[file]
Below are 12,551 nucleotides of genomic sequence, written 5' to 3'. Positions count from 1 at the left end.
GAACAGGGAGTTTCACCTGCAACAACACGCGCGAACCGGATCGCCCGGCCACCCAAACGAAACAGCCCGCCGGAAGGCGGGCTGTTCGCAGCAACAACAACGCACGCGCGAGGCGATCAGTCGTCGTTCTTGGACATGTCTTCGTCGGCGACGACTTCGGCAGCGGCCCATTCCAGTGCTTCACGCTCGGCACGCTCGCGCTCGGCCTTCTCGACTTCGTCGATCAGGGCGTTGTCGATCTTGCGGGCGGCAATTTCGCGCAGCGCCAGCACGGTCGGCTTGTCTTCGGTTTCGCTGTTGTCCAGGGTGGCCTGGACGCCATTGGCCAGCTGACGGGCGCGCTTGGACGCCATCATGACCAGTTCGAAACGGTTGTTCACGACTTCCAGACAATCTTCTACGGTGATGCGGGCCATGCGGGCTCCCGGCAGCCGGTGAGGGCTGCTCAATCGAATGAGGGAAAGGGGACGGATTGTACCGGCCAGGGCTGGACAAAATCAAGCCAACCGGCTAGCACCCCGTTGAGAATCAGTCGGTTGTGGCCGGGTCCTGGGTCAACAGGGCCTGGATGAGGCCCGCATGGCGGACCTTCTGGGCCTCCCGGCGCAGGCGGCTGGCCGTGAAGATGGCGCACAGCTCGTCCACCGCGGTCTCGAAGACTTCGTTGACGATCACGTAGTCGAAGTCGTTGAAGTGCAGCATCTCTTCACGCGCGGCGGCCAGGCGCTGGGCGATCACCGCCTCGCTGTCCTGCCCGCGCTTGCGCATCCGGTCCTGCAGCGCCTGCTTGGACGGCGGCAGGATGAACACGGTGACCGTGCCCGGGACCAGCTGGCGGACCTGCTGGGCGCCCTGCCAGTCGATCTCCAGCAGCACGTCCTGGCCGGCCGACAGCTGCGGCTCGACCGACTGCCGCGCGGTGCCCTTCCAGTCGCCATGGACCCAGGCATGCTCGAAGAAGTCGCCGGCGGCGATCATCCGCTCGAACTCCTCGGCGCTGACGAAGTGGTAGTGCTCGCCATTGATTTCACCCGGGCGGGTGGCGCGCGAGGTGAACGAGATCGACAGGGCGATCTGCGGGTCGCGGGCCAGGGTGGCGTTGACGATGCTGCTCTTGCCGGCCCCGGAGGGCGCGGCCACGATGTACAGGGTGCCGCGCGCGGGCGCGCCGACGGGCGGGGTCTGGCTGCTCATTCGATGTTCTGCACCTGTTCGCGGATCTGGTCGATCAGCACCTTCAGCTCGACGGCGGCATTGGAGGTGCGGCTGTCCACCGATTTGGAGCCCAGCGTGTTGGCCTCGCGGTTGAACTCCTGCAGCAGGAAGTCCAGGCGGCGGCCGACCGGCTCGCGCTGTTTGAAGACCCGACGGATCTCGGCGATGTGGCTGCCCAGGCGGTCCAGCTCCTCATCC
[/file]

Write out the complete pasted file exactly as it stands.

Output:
Below are 12,551 nucleotides of genomic sequence, written 5' to 3'. Positions count from 1 at the left end.
GAACAGGGAGTTTCACCTGCAACAACACGCGCGAACCGGATCGCCCGGCCACCCAAACGAAACAGCCCGCCGGAAGGCGGGCTGTTCGCAGCAACAACAACGCACGCGCGAGGCGATCAGTCGTCGTTCTTGGACATGTCTTCGTCGGCGACGACTTCGGCAGCGGCCCATTCCAGTGCTTCACGCTCGGCACGCTCGCGCTCGGCCTTCTCGACTTCGTCGATCAGGGCGTTGTCGATCTTGCGGGCGGCAATTTCGCGCAGCGCCAGCACGGTCGGCTTGTCTTCGGTTTCGCTGTTGTCCAGGGTGGCCTGGACGCCATTGGCCAGCTGACGGGCGCGCTTGGACGCCATCATGACCAGTTCGAAACGGTTGTTCACGACTTCCAGACAATCTTCTACGGTGATGCGGGCCATGCGGGCTCCCGGCAGCCGGTGAGGGCTGCTCAATCGAATGAGGGAAAGGGGACGGATTGTACCGGCCAGGGCTGGACAAAATCAAGCCAACCGGCTAGCACCCCGTTGAGAATCAGTCGGTTGTGGCCGGGTCCTGGGTCAACAGGGCCTGGATGAGGCCCGCATGGCGGACCTTCTGGGCCTCCCGGCGCAGGCGGCTGGCCGTGAAGATGGCGCACAGCTCGTCCACCGCGGTCTCGAAGACTTCGTTGACGATCACGTAGTCGAAGTCGTTGAAGTGCAGCATCTCTTCACGCGCGGCGGCCAGGCGCTGGGCGATCACCGCCTCGCTGTCCTGCCCGCGCTTGCGCATCCGGTCCTGCAGCGCCTGCTTGGACGGCGGCAGGATGAACACGGTGACCGTGCCCGGGACCAGCTGGCGGACCTGCTGGGCGCCCTGCCAGTCGATCTCCAGCAGCACGTCCTGGCCGGCCGACAGCTGCGGCTCGACCGACTGCCGCGCGGTGCCCTTCCAGTCGCCATGGACCCAGGCATGCTCGAAGAAGTCGCCGGCGGCGATCATCCGCTCGAACTCCTCGGCGCTGACGAAGTGGTAGTGCTCGCCATTGATTTCACCCGGGCGGGTGGCGCGCGAGGTGAACGAGATCGACAGGGCGATCTGCGGGTCGCGGGCCAGGGTGGCGTTGACGATGCTGCTCTTGCCGGCCCCGGAGGGCGCGGCCACGATGTACAGGGTGCCGCGCGCGGGCGCGCCGACGGGCGGGGTCTGGCTGCTCATTCGATGTTCTGCACCTGTTCGCGGATCTGGTCGATCAGCACCTTCAGCTCGACGGCGGCATTGGAGGTGCGGCTGTCCACCGATTTGGAGCCCAGCGTGTTGGCCTCGCGGTTGAACTCCTGCAGCAGGAAGTCCAGGCGGCGGCCGACCGGCTCGCGCTGTTTGAAGACCCGACGGATCTCGGCGATGTGGCTGCCCAGGCGGTCCAGCTCCTCATCC